Air Toxics, Early Cognitive Development, and Household Responsiveness
Job Market Candidate
Department of Agricultural & Applied Economics
University of Wisconsin - Madison
Wednesday, December 5, 2018
Taylor-Hibbard Seminar Room (Rm103)
12:00 pm-1:30 pm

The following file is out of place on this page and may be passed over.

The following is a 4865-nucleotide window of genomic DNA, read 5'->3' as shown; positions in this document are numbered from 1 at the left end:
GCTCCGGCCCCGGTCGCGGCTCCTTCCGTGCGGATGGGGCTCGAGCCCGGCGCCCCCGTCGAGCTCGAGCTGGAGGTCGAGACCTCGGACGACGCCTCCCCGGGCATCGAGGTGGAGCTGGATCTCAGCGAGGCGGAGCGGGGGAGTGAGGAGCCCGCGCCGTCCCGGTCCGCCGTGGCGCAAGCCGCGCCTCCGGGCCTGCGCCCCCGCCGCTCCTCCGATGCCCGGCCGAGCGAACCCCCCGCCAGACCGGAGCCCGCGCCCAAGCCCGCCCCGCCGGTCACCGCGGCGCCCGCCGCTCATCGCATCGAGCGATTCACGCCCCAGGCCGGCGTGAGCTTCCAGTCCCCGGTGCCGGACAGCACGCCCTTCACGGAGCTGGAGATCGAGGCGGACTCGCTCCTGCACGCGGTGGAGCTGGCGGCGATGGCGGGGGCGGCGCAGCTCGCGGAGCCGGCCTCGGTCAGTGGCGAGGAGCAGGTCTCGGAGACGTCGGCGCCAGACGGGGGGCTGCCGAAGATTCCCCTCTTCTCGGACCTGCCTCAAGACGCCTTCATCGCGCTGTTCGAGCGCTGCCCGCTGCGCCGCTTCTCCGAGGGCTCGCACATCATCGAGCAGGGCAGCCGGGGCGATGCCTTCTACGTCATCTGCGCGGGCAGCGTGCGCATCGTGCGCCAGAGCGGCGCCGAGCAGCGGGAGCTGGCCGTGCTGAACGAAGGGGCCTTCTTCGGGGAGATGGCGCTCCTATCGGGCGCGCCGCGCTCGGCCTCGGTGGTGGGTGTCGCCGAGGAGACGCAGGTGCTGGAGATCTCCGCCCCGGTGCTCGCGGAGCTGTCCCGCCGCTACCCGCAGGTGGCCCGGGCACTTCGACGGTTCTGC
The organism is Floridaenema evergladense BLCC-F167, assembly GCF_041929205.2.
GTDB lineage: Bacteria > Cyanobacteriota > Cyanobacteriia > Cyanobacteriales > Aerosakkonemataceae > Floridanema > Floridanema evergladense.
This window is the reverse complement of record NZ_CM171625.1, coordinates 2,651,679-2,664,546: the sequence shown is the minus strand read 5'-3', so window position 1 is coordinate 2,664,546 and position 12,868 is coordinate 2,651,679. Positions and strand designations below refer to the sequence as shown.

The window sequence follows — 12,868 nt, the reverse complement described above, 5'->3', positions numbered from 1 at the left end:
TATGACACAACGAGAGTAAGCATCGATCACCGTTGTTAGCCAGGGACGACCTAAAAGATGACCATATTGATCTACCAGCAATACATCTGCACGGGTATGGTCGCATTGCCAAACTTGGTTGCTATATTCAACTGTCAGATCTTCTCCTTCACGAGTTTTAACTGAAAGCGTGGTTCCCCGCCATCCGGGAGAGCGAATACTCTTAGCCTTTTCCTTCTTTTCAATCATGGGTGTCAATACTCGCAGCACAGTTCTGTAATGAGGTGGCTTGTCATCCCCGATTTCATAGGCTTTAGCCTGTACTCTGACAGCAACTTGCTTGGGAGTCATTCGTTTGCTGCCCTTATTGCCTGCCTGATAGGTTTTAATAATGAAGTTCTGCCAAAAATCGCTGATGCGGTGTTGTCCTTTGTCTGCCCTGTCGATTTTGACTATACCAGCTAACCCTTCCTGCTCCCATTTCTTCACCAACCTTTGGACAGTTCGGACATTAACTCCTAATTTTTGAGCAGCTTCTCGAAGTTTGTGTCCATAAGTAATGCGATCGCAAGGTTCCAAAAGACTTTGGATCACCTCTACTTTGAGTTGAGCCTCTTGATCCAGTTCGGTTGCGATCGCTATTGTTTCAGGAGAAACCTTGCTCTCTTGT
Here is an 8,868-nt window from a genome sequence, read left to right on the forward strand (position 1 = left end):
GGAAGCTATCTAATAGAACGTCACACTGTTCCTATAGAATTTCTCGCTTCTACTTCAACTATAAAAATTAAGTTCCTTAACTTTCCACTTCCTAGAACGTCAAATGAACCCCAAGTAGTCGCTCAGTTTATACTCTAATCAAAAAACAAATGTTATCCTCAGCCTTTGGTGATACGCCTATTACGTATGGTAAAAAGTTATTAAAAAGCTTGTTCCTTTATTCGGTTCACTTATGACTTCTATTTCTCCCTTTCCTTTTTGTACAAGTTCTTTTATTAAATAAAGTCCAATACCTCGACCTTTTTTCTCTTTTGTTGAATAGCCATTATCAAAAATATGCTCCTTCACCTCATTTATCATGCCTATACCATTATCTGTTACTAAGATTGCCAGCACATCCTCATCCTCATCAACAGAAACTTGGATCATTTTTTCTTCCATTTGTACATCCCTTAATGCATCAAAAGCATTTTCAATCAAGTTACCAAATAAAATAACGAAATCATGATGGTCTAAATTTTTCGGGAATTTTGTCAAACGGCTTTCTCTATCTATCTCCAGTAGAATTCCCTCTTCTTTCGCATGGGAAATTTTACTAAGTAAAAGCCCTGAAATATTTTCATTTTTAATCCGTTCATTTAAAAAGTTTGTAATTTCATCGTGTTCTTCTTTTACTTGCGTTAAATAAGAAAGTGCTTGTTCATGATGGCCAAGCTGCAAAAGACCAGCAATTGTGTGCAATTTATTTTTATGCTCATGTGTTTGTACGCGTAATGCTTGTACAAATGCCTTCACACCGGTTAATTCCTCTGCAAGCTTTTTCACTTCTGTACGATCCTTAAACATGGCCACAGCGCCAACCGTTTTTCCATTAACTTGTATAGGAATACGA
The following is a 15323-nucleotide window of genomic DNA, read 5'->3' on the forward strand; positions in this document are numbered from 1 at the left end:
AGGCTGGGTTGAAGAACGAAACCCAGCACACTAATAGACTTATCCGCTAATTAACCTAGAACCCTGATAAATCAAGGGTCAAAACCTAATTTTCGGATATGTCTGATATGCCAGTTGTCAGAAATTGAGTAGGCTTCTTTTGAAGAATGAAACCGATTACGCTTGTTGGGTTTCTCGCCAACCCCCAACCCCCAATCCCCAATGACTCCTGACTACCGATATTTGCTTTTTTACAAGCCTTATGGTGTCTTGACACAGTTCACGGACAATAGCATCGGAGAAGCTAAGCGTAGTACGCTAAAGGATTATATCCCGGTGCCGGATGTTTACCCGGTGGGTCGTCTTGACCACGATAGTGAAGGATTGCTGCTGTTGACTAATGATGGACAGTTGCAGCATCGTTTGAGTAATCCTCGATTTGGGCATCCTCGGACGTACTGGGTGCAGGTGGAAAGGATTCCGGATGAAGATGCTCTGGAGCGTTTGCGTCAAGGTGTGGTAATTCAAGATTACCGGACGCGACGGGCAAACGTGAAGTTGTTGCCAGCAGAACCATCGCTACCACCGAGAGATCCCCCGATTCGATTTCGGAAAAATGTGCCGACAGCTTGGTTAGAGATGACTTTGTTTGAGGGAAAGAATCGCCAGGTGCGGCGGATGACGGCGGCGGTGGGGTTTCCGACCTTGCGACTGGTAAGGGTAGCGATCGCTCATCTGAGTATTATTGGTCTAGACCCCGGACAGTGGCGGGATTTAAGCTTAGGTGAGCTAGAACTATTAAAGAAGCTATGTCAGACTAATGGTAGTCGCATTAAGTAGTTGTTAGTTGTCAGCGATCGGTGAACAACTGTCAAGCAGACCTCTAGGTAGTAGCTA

This paper examines a widespread and under-studied source of environmental harm to children's early cognition, and illustrates how parental investments in child development respond to these external threats. Motivated by a growing empirical literature showing causal links between historic or contemporaneous environmental pollution and fetal or later-life outcomes, and theory predicting parental investments of time and money are responsive to cognitive shocks in early childhood, I estimate the effect of airborne toxic releases in infancy on cognition. A detailed survey of early development allows me to consider the interplay of cognitive shocks in infancy and household resources and choices in the years leading up to kindergarten. I pair the Birth Cohort of the Early Childhood Longitudinal Study (ECLS--B) with ambient airborne toxicity risk from Risk Screening Environmental Indicators (RSEI), which models the dispersion of chemicals reported to the Toxics Release Inventory. Cognitive assessments in each wave of the survey provide a direct measure of children's early skills. To identify effects from airborne toxicity risk, I exploit the timing of birth of ECLS--B children within zip codes. I estimate a negative effect of exposure to airborne toxicants in infancy that persists through when children in the study are kindergarten-aged (the last time they are observed); this is the first estimate of an effect on medium-term human capital from airborne toxic releases. I also leverage the many measures of household characteristics and parent decisions in the ECLS--B to ask whether and in what direction household investments in kids' human capital respond to airborne toxicity, or whether certain household environments are protective against environmental shocks to cognition. While I find no evidence of responsive investments, children from more affluent households are less affected by neonatal toxicity exposure, suggesting existing patterns of environmental inequality may exacerbate school readiness gaps.